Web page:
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‘Never Rarely Sometimes Always’ Review

by Emily Keen

Unwed teenage mothers fighting for the life of their unborn child against the impositions and pressures of the society is a narrative extensively exhausted in movies. NRSA breaks the pattern and brings us a girl who is not ready to be a mother. With no support from an adult, it is just her and her high school best friend by her side, battling the stringent laws of abortion in America.

Since the state of Pennsylvania won’t let her abort the child without the consent of a parent, she travels to New York in the hope of facing fewer hindrances while going about the process. Eventually, we all know that won’t be the case.

NRSA finds its title from a heart-wrenching sequence in the film where Autumn is made to answer a questionnaire about her sex life at a clinic. The questions are along the lines of – Has your partner refused to wear a condom/Has your partner made you have sex against your will? And options that follow are Never, Rarely, Sometimes, Always. You can almost feel the power of her being been crushed to the ground as she answers each question.

The film has limited dialogue and much of the story is expressed through the subtle cues in the actions of the characters. Like when one BFF is seen applying an eye shadow for the other or the scene where Autumn throws up in the bathroom and Skylar just knows what it means.

The brilliance of the fare lies in the mastery with which Eliza Hittman overlays the themes of friendship, social indifference, political system and toxic masculinity over a largely subversive plot. The impact created by the bleak silence in the frames will stay with you even when the film is over. And there is nothing deficient about the character study of two young women who seamlessly carry the film to the end.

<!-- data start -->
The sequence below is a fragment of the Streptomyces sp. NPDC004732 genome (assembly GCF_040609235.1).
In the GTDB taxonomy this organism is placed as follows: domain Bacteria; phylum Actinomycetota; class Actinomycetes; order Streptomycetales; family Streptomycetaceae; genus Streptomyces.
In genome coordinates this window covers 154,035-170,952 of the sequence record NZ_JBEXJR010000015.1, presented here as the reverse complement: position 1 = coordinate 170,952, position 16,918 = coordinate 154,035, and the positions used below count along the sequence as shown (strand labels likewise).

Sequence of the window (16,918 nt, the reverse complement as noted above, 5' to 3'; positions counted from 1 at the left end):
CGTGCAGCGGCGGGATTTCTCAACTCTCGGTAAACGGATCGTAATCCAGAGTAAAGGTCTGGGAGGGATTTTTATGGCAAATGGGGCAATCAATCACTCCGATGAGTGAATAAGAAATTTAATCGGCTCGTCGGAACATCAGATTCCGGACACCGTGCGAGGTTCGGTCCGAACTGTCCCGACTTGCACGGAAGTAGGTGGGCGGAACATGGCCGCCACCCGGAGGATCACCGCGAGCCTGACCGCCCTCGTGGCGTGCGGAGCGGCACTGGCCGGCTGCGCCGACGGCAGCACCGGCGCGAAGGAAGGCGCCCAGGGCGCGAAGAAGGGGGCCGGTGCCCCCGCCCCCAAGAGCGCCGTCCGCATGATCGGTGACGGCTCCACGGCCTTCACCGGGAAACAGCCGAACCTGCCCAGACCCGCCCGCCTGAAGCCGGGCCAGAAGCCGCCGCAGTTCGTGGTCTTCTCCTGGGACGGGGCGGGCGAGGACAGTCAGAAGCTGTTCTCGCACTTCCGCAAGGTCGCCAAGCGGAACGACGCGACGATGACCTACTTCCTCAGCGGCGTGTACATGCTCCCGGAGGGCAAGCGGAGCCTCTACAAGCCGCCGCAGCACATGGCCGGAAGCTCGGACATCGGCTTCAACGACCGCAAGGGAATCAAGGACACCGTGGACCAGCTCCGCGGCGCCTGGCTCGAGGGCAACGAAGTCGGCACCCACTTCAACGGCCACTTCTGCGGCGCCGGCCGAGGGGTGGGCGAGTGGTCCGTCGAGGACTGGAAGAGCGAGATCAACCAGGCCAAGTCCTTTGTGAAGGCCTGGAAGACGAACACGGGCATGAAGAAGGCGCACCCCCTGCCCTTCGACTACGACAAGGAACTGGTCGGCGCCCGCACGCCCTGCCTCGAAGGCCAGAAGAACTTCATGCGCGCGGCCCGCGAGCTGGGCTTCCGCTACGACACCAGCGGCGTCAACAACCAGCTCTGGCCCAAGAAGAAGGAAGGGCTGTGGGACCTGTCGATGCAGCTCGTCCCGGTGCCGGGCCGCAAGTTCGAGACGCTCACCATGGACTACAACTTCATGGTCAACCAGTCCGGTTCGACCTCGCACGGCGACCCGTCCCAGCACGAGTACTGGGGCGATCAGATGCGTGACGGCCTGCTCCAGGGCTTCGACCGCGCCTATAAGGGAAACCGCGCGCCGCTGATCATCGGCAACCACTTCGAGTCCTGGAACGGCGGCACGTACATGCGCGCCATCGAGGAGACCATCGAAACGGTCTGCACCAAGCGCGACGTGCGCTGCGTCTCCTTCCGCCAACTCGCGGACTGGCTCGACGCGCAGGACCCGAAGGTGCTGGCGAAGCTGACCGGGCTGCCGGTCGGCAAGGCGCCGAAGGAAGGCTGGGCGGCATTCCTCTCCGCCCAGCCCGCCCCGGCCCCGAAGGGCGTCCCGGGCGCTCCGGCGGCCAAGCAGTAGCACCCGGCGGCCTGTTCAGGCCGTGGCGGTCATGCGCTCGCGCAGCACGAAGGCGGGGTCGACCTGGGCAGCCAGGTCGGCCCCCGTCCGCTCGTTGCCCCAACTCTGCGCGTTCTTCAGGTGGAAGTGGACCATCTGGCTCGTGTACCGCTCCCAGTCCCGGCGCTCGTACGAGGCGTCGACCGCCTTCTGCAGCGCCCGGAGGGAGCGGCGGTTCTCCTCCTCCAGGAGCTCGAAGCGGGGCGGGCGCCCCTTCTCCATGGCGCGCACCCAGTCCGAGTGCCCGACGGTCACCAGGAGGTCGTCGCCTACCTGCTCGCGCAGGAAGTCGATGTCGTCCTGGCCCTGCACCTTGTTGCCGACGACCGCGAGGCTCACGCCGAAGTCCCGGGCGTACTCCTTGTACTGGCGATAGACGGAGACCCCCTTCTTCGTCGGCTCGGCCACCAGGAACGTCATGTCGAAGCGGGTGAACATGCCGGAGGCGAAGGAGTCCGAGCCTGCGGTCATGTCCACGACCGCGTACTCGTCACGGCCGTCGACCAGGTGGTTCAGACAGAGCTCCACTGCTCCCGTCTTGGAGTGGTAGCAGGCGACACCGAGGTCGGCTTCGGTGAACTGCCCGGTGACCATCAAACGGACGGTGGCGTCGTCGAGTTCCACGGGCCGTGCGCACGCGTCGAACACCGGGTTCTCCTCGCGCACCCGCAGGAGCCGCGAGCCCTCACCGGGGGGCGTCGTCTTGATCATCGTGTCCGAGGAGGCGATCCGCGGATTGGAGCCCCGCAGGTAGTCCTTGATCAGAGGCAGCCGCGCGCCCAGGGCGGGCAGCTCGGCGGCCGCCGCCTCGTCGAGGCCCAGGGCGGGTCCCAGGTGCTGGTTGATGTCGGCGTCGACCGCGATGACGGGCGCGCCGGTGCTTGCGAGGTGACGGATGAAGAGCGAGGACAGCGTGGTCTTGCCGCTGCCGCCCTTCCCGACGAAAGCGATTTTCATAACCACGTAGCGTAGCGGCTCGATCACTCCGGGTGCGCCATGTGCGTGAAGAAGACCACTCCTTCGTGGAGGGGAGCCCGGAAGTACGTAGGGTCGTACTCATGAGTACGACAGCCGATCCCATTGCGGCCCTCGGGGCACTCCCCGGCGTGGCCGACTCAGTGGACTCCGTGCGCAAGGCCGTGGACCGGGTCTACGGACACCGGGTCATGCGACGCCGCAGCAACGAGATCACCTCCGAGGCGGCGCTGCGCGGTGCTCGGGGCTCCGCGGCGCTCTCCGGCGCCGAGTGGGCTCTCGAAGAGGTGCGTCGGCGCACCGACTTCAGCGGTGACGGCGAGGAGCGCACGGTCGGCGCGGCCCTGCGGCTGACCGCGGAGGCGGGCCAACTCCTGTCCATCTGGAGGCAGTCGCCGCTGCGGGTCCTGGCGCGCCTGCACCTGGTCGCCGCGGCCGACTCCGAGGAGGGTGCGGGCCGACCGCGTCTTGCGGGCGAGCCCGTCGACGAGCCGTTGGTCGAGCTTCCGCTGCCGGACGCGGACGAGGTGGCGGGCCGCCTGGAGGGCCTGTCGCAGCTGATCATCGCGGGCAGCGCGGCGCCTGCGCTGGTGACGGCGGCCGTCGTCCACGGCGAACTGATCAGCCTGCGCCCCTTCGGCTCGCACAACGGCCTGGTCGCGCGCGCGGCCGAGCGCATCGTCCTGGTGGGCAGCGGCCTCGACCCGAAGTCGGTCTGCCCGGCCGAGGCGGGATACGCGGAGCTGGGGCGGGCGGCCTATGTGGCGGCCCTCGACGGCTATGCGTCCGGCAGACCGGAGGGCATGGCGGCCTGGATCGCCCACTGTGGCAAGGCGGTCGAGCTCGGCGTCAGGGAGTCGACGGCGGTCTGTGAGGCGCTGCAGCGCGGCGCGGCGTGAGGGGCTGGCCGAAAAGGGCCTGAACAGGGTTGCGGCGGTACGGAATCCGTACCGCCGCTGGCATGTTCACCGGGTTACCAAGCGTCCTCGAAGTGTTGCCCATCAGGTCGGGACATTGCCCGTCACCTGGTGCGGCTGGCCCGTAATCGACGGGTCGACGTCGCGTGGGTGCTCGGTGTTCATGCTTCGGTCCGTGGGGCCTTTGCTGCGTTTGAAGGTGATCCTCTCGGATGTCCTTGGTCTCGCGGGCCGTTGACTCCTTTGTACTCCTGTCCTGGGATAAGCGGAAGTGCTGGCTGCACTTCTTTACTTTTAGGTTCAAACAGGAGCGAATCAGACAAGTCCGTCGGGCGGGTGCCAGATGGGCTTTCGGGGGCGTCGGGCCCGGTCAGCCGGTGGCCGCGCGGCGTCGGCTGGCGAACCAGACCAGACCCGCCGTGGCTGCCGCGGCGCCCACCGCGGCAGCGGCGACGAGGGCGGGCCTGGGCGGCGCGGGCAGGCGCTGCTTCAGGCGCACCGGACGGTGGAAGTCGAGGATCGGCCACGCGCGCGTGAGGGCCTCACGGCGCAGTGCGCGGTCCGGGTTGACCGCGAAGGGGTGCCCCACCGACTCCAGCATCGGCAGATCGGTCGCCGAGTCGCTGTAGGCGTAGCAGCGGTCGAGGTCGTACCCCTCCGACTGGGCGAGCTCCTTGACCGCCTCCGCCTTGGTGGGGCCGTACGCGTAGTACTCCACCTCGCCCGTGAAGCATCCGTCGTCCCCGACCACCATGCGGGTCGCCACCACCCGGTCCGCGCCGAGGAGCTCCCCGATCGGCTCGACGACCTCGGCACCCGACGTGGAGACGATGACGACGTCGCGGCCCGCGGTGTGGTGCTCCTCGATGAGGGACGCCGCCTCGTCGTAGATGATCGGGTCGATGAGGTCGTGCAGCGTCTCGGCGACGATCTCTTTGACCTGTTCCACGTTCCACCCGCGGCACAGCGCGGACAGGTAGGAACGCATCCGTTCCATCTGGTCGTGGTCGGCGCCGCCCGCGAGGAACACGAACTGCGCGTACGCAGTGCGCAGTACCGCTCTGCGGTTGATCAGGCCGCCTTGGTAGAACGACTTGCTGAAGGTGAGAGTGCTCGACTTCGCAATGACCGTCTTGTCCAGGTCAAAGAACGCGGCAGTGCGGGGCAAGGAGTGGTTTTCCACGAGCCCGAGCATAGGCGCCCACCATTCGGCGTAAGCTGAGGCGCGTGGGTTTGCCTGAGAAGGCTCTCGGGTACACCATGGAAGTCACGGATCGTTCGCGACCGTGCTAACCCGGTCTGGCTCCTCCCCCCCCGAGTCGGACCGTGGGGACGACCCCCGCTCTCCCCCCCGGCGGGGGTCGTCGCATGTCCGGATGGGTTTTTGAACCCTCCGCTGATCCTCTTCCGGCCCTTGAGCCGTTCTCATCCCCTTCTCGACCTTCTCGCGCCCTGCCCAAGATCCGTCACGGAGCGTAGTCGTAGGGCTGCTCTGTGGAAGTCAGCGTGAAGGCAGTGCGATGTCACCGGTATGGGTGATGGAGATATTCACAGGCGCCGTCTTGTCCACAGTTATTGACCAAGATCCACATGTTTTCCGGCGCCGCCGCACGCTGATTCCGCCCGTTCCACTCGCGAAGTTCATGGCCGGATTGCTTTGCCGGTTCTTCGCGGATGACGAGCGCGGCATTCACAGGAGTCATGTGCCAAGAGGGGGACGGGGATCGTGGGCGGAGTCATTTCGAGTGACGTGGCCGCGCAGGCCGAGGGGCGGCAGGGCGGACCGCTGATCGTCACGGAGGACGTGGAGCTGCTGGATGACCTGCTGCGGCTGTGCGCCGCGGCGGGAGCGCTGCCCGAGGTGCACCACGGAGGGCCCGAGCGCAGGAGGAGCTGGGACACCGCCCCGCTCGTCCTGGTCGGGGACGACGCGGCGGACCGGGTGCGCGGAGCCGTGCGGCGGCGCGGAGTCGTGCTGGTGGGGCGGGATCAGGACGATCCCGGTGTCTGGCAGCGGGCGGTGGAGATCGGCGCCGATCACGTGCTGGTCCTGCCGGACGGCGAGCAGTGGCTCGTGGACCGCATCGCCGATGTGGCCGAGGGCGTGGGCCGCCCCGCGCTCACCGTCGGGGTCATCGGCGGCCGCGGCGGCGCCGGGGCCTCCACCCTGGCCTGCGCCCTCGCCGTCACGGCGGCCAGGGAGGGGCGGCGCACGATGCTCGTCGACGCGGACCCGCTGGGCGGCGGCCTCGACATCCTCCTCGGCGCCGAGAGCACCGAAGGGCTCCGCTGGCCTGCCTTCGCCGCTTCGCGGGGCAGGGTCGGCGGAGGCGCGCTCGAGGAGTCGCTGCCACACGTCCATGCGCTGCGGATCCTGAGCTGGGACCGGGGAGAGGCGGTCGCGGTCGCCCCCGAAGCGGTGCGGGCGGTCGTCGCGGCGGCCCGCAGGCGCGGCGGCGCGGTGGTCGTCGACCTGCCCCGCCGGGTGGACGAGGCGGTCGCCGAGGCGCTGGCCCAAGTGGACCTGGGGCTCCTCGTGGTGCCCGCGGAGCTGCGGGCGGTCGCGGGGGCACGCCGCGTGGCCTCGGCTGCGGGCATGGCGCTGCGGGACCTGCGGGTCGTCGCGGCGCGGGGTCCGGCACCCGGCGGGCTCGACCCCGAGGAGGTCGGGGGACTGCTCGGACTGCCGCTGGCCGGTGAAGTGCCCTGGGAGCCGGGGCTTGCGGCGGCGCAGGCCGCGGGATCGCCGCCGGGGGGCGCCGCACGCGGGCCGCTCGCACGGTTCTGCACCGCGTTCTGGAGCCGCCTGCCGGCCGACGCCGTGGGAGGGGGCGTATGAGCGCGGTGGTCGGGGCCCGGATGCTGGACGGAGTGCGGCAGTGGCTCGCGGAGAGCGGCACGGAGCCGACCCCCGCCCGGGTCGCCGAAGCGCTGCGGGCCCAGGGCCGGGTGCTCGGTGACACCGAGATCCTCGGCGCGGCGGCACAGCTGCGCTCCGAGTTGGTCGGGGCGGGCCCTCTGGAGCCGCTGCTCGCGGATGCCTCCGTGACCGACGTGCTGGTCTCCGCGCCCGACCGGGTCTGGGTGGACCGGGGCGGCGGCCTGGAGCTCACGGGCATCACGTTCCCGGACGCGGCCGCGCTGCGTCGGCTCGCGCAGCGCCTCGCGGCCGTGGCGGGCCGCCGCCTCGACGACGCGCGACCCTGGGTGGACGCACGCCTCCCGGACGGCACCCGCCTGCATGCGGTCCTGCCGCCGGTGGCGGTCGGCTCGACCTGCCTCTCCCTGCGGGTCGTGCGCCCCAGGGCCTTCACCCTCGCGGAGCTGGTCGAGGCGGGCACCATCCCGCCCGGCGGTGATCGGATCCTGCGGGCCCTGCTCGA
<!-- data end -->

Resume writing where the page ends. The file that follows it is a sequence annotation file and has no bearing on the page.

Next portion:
Hélène Louvart’ s cinematography elevates the desolate mood with the coarse, gritty frames and while keeping it vibrant at the same time. That helps us feel that hope is not dead after all. Hittman plays to the pulse of her characters and draws up eloquent setpieces even with no monologue. Sidney Flanigan and Talia Ryder are a talent to behold. All in all the film is a poignant tale of teenage pregnancy which has its disconcerting and reassuring moments. We have to give it up to Hittman for creating a melancholic and devastating affair with minimal violence and almost no aggression.

Watch the movie trailer here: 

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Downhill Review: A Misguided Remake

by Kaylen Summers

Downhill is the American remake of the  2014 award-winning Swedish film, Force Majeure. The original film was brilliant with its character interplay and biting dialogue. Unfortunately, the searing drama and dark humor of the original is lost in the new movie’s Hollywood remake.

For those who were expecting a bog-standard goofy chuckle fest, the movie comes with great disappointment. The movie entirely depends on marital tension and this limits the possibilities of humor.

The premise of the movie is actually great and fairly similar to the original. However, the writing and execution make the movie mediocre. This is surprising, considering the great talents involved both in front and behind the camera.

The screenplay co-written by Oscar-winning directors Nat Faxon and Jim Rash feels average. Their pacing, script, and casting are out of place and even the ninety-minute runtime is not enough to save the movie.

Downhill is about some serious themes. However, Julia Louis-Dreyfus and Will Ferrell are better known for their comedies. This contradiction is evident in their performances. The lack of chemistry between the two actors leaves the narrative slow and dry. Both actors seem to be too subdued within the characters.

Though the actors are great, it obvious to feel whether they are fit for the characters. The directors should have given them space for the actors to improvise. For many fans, this will the movie in which Julia-Louis Dreyfus and Will Ferrell are the least humorous.